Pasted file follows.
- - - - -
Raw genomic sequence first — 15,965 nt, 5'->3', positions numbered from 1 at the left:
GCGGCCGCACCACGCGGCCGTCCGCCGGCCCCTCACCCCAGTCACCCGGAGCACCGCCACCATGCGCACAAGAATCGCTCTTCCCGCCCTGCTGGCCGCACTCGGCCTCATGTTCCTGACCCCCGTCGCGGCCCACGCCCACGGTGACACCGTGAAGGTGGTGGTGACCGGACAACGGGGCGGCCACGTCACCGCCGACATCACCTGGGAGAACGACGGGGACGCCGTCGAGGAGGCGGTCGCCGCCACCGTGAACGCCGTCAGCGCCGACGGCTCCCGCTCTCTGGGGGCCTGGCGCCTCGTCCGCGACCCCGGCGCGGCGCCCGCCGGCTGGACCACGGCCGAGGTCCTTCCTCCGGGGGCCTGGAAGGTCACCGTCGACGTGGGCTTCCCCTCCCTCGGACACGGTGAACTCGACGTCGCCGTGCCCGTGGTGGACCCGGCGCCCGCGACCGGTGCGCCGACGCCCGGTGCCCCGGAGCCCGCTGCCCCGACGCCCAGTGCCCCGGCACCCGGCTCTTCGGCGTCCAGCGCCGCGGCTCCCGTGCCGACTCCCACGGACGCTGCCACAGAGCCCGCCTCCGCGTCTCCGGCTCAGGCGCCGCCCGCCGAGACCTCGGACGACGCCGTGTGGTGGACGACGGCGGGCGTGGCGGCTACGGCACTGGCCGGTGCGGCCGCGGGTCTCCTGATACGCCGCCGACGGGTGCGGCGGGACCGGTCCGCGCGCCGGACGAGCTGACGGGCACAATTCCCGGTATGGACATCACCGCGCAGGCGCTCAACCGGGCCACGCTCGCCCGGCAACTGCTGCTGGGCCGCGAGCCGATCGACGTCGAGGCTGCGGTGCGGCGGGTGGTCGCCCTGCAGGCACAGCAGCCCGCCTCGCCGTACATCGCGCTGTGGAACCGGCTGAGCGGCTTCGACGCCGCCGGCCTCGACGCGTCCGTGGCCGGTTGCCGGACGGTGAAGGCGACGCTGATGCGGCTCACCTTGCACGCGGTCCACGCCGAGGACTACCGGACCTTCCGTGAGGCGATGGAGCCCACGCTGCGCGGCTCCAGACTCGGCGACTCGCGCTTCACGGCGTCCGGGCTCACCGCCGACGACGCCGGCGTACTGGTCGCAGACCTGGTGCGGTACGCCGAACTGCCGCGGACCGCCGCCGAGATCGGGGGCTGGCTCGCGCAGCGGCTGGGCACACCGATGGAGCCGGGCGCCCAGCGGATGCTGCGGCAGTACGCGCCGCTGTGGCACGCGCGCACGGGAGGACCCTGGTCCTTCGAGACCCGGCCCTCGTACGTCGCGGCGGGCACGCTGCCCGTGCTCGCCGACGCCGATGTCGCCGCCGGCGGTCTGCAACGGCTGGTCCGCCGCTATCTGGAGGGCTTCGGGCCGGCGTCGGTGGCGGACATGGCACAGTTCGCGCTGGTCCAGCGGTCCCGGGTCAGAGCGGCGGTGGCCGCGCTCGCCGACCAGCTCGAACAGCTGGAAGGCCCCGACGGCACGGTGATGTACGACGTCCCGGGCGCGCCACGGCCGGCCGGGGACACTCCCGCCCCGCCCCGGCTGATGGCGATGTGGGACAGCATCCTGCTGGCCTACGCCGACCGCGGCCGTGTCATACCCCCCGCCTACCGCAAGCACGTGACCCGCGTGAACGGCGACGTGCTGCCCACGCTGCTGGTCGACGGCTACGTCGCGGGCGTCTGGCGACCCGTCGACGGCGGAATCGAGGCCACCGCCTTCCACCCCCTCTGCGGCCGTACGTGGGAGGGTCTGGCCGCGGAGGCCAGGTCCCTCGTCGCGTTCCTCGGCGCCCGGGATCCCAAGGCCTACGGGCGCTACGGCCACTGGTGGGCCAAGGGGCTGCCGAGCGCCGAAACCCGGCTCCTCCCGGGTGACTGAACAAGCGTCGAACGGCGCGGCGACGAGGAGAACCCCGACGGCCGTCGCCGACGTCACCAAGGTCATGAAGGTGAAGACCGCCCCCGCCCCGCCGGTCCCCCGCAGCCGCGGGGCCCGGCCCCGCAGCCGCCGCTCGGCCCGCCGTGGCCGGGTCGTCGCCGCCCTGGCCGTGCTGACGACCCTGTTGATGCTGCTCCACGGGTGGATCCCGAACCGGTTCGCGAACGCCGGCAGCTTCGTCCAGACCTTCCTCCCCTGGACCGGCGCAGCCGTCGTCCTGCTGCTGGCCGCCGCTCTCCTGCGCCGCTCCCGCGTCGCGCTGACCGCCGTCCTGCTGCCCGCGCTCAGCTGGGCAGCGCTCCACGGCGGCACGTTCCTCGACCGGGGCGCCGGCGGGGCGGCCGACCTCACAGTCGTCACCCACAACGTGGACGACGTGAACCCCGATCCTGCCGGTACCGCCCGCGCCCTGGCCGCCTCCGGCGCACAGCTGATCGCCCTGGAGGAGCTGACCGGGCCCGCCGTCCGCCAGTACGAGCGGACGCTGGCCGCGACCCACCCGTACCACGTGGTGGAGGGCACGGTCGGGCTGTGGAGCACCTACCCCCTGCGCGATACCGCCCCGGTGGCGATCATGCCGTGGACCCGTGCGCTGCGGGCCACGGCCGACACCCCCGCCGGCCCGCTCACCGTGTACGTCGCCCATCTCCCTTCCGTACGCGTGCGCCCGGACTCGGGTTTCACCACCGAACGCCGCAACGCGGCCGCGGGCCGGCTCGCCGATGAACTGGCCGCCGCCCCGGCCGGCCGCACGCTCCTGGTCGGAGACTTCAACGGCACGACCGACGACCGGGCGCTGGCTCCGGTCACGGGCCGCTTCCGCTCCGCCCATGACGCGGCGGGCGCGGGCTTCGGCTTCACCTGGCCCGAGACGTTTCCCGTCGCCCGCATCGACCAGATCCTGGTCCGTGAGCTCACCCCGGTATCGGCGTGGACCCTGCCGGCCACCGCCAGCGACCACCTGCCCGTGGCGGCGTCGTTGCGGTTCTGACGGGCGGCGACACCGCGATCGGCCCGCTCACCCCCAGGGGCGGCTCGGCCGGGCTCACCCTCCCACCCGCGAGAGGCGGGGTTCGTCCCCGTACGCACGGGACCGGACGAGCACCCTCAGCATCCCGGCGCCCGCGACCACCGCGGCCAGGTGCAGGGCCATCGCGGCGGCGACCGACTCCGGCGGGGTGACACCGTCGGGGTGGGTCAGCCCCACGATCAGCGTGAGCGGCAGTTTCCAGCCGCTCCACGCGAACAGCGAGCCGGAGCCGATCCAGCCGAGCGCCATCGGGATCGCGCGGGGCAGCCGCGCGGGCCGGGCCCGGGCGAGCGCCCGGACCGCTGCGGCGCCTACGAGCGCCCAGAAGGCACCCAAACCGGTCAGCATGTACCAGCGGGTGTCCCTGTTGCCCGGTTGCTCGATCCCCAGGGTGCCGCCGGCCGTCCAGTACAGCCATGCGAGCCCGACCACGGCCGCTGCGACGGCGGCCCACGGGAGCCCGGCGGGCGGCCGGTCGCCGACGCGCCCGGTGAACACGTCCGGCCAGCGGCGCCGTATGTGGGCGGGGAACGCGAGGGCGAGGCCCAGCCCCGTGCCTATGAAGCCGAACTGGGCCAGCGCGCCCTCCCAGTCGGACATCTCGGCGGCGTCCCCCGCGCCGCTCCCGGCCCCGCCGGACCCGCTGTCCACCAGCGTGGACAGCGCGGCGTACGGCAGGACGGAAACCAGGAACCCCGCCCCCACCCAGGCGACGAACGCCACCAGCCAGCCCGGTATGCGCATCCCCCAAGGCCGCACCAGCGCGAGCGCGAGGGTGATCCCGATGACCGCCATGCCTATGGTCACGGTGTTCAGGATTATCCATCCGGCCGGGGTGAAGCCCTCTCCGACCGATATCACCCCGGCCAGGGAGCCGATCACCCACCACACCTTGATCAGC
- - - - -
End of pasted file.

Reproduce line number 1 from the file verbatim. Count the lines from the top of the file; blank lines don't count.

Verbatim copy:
Raw genomic sequence first — 15,965 nt, 5'->3', positions numbered from 1 at the left: